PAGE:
# Format Number as Percentage in R (3 Examples) | Express Numeric Values in Percent

On this page, I’ll explain how to **express numeric values in percent** in the R programming language.

The post is structured as follows:

- Creating Example Data
- Example 1: Format Number as Percentage with User-Defined Function
- Example 2: Format Number as Percentage with scales Package
- Example 3: Format Number as Percentage with formattable Package
- Video, Further Resources & Summary

Let’s jump right to the R syntax:

## Creating Example Data

The examples of this tutorial are based on the following example vector:

x <- c(1.2, 0.5, 0.103, 7, 0.1501) # Create example vector |

x <- c(1.2, 0.5, 0.103, 7, 0.1501) # Create example vector

Our example vector is called x and contains four different numeric values.

In the following R programming tutorial, I’ll show how to convert these numeric values to percentages. Note that the following R codes are based on Stack Overflow.

## Example 1: Format Number as Percentage with User-Defined Function

The basic installation of the R programming language doesn’t provide a function for the conversion of numbers to percentages. However, we can create our own function for this task as shown below:

percent <- function(x, digits = 2, format = "f", ...) { # Create user-defined function paste0(formatC(x * 100, format = format, digits = digits, ...), "%") } |

percent <- function(x, digits = 2, format = "f", ...) { # Create user-defined function paste0(formatC(x * 100, format = format, digits = digits, ...), "%") }

Now, we can apply our user-defined function as follows:

percent(x) # Apply user-defined function # "120.00%" "50.00%" "10.30%" "700.00%" "15.01%" |

percent(x) # Apply user-defined function # "120.00%" "50.00%" "10.30%" "700.00%" "15.01%"

As you can see based on the output of the RStudio console, our input vector was formatted into percentages. Note that the output vector has the character class instead of the numeric class.

## Example 2: Format Number as Percentage with scales Package

In Example 1, we created a user-defined function for the expression of numbers as percentages. However, there are multiple add-on packages for the R programming language available, which provide similar functions.

For instance, the scales package does provide such a function. Let’s install and load the scales package to R:

install.packages("scales") # Install and load scales library("scales") |

install.packages("scales") # Install and load scales library("scales")

Now, we can use the percent function of the scales package as follows:

scales::percent(x) # percent function of scales # "120.0%" "50.0%" "10.3%" "700.0%" "15.0%" |

scales::percent(x) # percent function of scales # "120.0%" "50.0%" "10.3%" "700.0%" "15.0%"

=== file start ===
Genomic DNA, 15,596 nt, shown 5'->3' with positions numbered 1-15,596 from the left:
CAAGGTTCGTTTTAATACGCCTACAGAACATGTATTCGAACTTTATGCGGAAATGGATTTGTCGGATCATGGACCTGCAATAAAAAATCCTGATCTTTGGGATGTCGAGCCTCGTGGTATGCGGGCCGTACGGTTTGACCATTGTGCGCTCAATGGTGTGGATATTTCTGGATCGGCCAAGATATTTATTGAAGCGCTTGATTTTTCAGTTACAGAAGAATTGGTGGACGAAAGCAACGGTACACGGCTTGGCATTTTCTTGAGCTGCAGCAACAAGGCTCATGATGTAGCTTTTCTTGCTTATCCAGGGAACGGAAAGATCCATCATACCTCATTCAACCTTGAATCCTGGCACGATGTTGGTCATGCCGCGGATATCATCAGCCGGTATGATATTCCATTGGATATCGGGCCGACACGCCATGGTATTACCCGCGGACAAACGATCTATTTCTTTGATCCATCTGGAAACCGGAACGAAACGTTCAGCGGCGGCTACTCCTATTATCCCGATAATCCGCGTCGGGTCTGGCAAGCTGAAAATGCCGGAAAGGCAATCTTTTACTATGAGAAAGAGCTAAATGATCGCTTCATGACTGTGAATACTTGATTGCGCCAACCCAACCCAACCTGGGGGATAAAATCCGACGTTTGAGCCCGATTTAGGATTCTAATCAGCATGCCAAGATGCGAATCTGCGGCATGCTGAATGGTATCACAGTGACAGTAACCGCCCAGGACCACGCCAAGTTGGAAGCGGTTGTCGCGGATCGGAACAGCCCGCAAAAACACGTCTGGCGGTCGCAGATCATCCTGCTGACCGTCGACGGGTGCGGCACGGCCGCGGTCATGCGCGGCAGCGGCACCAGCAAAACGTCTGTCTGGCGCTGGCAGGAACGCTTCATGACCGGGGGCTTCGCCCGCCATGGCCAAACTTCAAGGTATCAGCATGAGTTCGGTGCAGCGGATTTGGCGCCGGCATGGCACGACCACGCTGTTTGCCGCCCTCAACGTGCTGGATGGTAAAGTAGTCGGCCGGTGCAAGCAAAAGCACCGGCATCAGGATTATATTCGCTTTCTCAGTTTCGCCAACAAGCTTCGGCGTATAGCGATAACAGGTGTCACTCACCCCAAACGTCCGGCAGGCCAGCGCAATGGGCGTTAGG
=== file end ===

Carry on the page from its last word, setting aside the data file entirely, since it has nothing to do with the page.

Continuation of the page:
Note that the percent command of the scales package automatically rounds the output to only one decimal digit. However, you may change that in the options of the functions.

## Example 3: Format Number as Percentage with formattable Package

Another package that provides a function for the conversion of a number to a percentage format is the formattable package. Let’s install and load the package:

install.packages("formattable") # Install and load formattable library("formattable") |

install.packages("formattable") # Install and load formattable library("formattable")

The relevant function of the format package is also called percent() (as the function of the scales package shown in Example 2). We can apply the percent function of the formattable package as shown below:

formattable::percent(x) # percent function of formattable # 120.00% 50.00% 10.30% 700.00% 15.01% |

formattable::percent(x) # percent function of formattable # 120.00% 50.00% 10.30% 700.00% 15.01%

As you can see based on the RStudio console output, the percent function of the formattable package displays two digits after the decimal point.

## Video, Further Resources & Summary

Would you like to learn more about the manipulation of data in R? Then you might watch the following video of my YouTube channel. In the video, I illustrate the R programming code of this tutorial in the R programming language:

**Please accept YouTube cookies to play this video.** By accepting you will be accessing content from YouTube, a service provided by an external third party.

If you accept this notice, your choice will be saved and the page will refresh.

In addition, you may want to have a look at the related R articles of my website.

In this article you learned how to **represent a numeric value as percentage** in the R programming language. In case you have further questions, let me know in the comments.

### Statistics Globe Newsletter